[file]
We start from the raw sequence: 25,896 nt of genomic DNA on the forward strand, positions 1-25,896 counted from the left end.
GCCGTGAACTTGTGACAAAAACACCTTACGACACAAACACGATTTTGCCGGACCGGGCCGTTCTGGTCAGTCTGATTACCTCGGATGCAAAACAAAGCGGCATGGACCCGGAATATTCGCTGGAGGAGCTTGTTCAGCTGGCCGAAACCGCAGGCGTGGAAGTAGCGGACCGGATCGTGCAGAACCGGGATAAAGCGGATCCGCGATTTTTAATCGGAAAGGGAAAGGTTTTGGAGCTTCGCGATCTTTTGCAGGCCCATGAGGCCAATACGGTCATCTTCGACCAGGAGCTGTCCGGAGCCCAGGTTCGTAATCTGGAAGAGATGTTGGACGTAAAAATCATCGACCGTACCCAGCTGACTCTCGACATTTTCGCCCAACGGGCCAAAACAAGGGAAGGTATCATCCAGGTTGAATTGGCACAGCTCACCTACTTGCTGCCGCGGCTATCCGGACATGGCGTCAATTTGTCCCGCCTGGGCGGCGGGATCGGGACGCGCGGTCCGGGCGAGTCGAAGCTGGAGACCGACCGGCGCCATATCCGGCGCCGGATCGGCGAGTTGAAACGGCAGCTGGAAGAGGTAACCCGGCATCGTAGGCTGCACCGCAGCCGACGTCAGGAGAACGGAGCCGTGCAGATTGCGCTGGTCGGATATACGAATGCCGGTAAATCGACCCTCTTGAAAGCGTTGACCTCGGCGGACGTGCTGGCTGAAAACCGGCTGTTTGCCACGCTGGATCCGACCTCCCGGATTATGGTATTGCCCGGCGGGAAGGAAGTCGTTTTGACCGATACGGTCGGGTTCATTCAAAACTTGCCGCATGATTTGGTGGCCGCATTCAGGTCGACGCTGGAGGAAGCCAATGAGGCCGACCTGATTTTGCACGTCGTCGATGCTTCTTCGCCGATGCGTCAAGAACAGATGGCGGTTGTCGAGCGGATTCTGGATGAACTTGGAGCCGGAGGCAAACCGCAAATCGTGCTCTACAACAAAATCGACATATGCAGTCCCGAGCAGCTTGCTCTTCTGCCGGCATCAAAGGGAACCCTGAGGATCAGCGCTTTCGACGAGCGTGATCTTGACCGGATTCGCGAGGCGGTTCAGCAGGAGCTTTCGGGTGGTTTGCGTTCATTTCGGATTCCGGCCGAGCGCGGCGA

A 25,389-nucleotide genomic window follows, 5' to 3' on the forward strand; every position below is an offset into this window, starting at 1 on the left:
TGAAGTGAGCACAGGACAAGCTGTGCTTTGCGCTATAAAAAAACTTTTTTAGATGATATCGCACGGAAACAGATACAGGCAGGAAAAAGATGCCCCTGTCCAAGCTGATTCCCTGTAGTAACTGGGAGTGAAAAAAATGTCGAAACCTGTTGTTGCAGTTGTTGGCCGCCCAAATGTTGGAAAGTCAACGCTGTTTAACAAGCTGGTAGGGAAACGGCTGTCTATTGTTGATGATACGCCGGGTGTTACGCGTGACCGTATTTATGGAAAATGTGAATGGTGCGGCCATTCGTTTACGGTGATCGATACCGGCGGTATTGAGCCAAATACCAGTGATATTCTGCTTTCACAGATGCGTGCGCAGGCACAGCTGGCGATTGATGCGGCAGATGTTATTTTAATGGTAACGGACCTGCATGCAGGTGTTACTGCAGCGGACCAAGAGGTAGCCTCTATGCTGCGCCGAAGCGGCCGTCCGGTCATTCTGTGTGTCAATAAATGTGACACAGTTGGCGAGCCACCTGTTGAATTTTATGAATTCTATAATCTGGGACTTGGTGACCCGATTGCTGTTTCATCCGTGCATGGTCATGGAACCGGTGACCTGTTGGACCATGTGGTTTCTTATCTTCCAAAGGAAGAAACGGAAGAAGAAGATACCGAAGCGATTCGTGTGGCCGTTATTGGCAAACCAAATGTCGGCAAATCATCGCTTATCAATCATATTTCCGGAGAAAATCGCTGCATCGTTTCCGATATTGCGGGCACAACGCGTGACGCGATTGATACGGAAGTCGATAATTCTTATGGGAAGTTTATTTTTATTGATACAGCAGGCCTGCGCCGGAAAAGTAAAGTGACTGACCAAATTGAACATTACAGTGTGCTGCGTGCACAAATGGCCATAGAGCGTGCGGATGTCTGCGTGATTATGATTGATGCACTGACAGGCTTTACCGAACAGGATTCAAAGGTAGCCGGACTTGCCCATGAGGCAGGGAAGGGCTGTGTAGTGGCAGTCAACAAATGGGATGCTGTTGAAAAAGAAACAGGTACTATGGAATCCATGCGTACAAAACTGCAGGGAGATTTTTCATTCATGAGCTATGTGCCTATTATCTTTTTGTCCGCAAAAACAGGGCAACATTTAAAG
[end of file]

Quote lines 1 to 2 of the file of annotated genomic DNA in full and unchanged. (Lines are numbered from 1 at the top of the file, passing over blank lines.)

We start from the raw sequence: 25,896 nt of genomic DNA on the forward strand, positions 1-25,896 counted from the left end.
GCCGTGAACTTGTGACAAAAACACCTTACGACACAAACACGATTTTGCCGGACCGGGCCGTTCTGGTCAGTCTGATTACCTCGGATGCAAAACAAAGCGGCATGGACCCGGAATATTCGCTGGAGGAGCTTGTTCAGCTGGCCGAAACCGCAGGCGTGGAAGTAGCGGACCGGATCGTGCAGAACCGGGATAAAGCGGATCCGCGATTTTTAATCGGAAAGGGAAAGGTTTTGGAGCTTCGCGATCTTTTGCAGGCCCATGAGGCCAATACGGTCATCTTCGACCAGGAGCTGTCCGGAGCCCAGGTTCGTAATCTGGAAGAGATGTTGGACGTAAAAATCATCGACCGTACCCAGCTGACTCTCGACATTTTCGCCCAACGGGCCAAAACAAGGGAAGGTATCATCCAGGTTGAATTGGCACAGCTCACCTACTTGCTGCCGCGGCTATCCGGACATGGCGTCAATTTGTCCCGCCTGGGCGGCGGGATCGGGACGCGCGGTCCGGGCGAGTCGAAGCTGGAGACCGACCGGCGCCATATCCGGCGCCGGATCGGCGAGTTGAAACGGCAGCTGGAAGAGGTAACCCGGCATCGTAGGCTGCACCGCAGCCGACGTCAGGAGAACGGAGCCGTGCAGATTGCGCTGGTCGGATATACGAATGCCGGTAAATCGACCCTCTTGAAAGCGTTGACCTCGGCGGACGTGCTGGCTGAAAACCGGCTGTTTGCCACGCTGGATCCGACCTCCCGGATTATGGTATTGCCCGGCGGGAAGGAAGTCGTTTTGACCGATACGGTCGGGTTCATTCAAAACTTGCCGCATGATTTGGTGGCCGCATTCAGGTCGACGCTGGAGGAAGCCAATGAGGCCGACCTGATTTTGCACGTCGTCGATGCTTCTTCGCCGATGCGTCAAGAACAGATGGCGGTTGTCGAGCGGATTCTGGATGAACTTGGAGCCGGAGGCAAACCGCAAATCGTGCTCTACAACAAAATCGACATATGCAGTCCCGAGCAGCTTGCTCTTCTGCCGGCATCAAAGGGAACCCTGAGGATCAGCGCTTTCGACGAGCGTGATCTTGACCGGATTCGCGAGGCGGTTCAGCAGGAGCTTTCGGGTGGTTTGCGTTCATTTCGGATTCCGGCCGAGCGCGGCGA